Speakers on Democracy

Alan Singer, Alan.J.Singer@hofstra.edu, is available to speak on the crisis of democracy, the current crisis in the U.S and in education.

He is a Professor of Teaching, Learning and Technology at Hofstra University. “Alan Singer is a social studies educator and historian . . . Dr. Singer is a graduate of the City College of New York and has a Ph.D. in American history from Rutgers University. He taught at a number of secondary schools in New York City . . . He was a co-director of the New York State Great Irish Famine Curriculum Guide and the editor of the “New York and Slavery: Complicity and Resistance” curriculum guide. . . He is the author of . . . New York and Slavery: Time to Teach the Truth. He was a regular contributor to the Huffington Post and is currently with the Daily Kos. (See https://www.hofstra.edu/faculty/fac_profiles.cfm?id=1412, https://www.huffpost.com/author/catajs-603)

Liz Theoharis, liz.theoharis@gmail.com, is available to speak on issues of democracy, poverty, racism, ecological devastation, militarism, and Christian nationalism.

She is Director of the Kairos Center at Union Theological Seminary. Rev. Theoharis is “Co-Chair of the Poor People’s Campaign: A National Call for Moral Revival with the Rev. Dr. William J. Barber II that organized the largest coordinated wave of nonviolent civil disobedience in 21st Century America and has since emerged as one of the nation’s leading social movement forces.” She is the author of Always with Us? What Jesus Really Said about the Poor (Eerdmans, 2017). (See: http://liztheoharis.org/about/)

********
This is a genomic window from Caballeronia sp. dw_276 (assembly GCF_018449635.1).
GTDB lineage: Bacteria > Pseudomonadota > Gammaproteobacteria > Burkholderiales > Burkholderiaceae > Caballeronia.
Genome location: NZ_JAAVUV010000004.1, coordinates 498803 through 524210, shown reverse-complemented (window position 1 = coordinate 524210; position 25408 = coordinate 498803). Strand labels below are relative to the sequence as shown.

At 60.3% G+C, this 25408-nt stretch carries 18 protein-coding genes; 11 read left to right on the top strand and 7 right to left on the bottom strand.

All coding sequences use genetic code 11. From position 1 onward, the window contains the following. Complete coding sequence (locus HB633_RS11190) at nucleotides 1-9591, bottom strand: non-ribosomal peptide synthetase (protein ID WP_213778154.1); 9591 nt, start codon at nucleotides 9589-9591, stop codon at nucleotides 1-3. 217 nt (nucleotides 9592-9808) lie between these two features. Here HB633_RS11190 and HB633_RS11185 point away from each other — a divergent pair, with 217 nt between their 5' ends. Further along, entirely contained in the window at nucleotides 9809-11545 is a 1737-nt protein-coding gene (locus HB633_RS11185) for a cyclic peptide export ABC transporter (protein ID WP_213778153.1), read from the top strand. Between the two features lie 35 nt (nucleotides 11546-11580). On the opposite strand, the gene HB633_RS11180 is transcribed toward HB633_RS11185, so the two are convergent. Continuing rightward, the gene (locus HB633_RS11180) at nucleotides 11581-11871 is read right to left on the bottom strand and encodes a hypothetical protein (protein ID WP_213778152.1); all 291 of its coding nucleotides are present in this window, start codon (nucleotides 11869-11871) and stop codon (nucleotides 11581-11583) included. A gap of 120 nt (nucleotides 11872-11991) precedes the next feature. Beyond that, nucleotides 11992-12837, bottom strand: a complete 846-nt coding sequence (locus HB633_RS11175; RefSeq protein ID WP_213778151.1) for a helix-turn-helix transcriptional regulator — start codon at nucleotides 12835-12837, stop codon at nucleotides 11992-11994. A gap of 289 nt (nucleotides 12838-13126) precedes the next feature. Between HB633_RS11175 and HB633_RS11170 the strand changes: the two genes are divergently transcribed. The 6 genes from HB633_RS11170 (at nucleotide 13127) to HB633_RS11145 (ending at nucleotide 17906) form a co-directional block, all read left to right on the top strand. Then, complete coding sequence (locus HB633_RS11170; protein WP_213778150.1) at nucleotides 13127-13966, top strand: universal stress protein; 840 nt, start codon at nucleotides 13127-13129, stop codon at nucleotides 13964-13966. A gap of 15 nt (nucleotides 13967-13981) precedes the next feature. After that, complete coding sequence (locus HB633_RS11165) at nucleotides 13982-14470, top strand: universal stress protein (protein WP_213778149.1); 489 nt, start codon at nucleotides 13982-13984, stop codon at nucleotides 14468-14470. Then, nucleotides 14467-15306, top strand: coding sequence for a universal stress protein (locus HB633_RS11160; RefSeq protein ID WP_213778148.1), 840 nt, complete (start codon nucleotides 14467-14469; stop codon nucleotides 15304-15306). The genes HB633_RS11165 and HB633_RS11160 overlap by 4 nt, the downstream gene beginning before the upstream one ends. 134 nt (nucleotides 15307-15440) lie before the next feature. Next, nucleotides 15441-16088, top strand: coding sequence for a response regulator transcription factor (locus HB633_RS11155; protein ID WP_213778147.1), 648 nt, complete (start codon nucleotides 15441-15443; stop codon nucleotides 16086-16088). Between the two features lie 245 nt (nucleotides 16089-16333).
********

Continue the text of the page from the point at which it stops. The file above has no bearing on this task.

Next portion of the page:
Barbara Winslow, bwpurplewins@gmail.com, is available to speak on the historic struggle for the vote.

She is a Professor Emerita at Brooklyn College. She “is a historian of women’s activism as well as the founder and director emerita of the Shirley Chisholm Project. She is the author of Shirley Chisholm: Catalyst for Change (2013) and a coeditor of Clio in the Classroom: A Guide for Teaching U.S. Women’s History (2009). As she describes it, Winslow found her own political voice with the beginning of the women’s liberation movement in Seattle, a movement she was an integral part of.” (See: https://www.oah.org/lectures/lecturers/view/1640/barbara-winslow/; https://depts.washington.edu/antiwar/interview_winslow.shtml)

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